Now that we've managed to capture a few mythological beasts and have quashed them inside our laptop for processing, we want a picture of it. After all, all of that work is a tall tale until you convince your friends with the pictorial evidence. This will make it easier to remember how to capture them the next time.

Much like scalar functions, when we draw vector functions, we get a much better idea of what they do and how they work. Like scalar functions, we begin the same way by plotting a table of values, graphing those values, and connecting the dots. See, math *is* like a game of connect-the-dots.

When graphing vector functions, we should be sure to know what values of the input variable we want to consider. Then we calculate the output values given by the vector function at those points.

## Practice:

Sketch the vector function
*f*(*t*) = <*t*^{2},*t*^{3}> for 0≤ *t* ≤ 5. | |

We make a table of values for *x* and *y*, going from t = 0 to t = 5: When we plot these points, we can see that they're lying along a curve: We connect the dots with that curve: | |

Sketch the vector function
*f*(*t*) = <*t*^{2},*t*^{3}>
for -5≤ *t* ≤ 5. | |

We'll still have the part of the graph we found in the previous example, but now we need to figure out what happens for -5≤ t≤ 0. Make another table of values: Plotting these points and connecting them with a curve, we see that the graph of *f*(*t*) for -5≤ t ≤ 5 looks like this: | |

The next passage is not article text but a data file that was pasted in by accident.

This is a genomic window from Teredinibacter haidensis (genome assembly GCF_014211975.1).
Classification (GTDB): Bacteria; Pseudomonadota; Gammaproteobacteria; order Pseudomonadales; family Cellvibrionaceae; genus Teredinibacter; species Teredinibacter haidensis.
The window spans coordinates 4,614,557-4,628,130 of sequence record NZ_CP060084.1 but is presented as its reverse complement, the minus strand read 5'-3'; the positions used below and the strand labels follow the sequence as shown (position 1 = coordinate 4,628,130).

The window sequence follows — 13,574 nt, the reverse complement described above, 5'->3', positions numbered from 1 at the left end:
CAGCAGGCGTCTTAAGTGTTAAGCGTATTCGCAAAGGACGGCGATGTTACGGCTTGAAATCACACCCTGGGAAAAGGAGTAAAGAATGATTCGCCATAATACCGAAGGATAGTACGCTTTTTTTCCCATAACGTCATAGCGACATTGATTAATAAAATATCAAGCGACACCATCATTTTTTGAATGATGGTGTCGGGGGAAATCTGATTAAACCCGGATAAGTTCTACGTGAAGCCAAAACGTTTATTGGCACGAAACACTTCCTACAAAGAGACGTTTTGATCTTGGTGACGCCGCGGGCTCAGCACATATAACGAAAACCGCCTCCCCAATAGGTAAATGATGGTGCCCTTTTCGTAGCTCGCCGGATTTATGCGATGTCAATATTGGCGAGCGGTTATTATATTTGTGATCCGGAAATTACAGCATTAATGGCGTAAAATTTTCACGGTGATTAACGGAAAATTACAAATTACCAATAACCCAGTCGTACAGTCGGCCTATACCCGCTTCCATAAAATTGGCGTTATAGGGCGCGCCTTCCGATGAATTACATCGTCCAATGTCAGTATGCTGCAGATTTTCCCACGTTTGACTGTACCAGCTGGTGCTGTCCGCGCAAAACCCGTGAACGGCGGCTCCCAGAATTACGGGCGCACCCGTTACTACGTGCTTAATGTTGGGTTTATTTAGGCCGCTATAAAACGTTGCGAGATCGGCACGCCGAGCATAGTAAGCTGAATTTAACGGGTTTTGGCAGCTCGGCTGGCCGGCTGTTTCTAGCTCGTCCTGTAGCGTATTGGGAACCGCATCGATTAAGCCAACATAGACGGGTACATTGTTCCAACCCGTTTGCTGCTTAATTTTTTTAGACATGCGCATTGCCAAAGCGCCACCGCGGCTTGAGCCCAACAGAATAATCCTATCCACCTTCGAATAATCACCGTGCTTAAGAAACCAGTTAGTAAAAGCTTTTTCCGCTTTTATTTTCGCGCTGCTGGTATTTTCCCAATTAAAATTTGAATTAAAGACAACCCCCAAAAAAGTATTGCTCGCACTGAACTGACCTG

Sketch the vector function
*f*(*t*) = <*t*^{2},*t*^{3}>.
| |

Since no bounds for *t* were given, this vector function is like the one in the previous exercise, but it keeps going. We can indicate this by drawing arrows on the
ends of the graph. | |

Sketch the vector function
*f*(*t*) =t, sin *t*>
for

- all real values of
*t*

Answer

- Make a table, using values of
*t* for which we can easily find the sine and cosine:

%%%%%%DATA ENTRY This data is in a table.

*t* & cost & sin t\hline0&1&0$\frac{π}{6}$&$\frac{\sqrt 3}{2}$&$\frac{1}{2}$$\frac{π}{4}$&$\frac{\sqrt 2}{2}$&$\frac{\sqrt2}{2}$$\frac{π}{3}$&$\frac{1}{2}$&$\frac{\sqrt3}{2}$$\frac{π}{2}$&0&1

0 ≤ t ≤ \frac{π}{2}These outline a quarter of a circle, which is what we find when we connect the dots:

PICTURE graph dots and the curve through themIf we replace *t* with θ, the coordinates (cos θ, sin θ) describe a point on the unit circle.Since $0 ≤ t ≤ \frac{π}{2}$, we get the portion of the unit circle where the angle goes from 0 to $\frac{π}{2}$.

- Since the coordinates are still describing the unit circle, this time we go around the whole unit circle:PICTURE: draw unit circle, label the point (1,0) with both t = 0 and t = 2π

- The coordinates are still describing the unit circle. The picture looks the same as the graph in part (B):PICTURE: vector funcs 6

However, since we're allowing ``all real values of <em>t" it's like we're traveling around the circle over and over. Every time <em>tem> is an integer multiple of 2π we pass through the point
(1,0). We'll talk more about this when we get to parametric equations.

Going up a dimension, here's a 3-D vector function:
*f*(*t*) = <cos t, sin t>.
For 0 < t < 4π, what does the graph of this function look like?

Answer

If we didn't have the third coordinate to worry about, this would be the unit circle again. Now it's like the unit circle, but each point is higher than the point before it:

It looks like a slinky or a blood-draining helical turn on a roller coaster.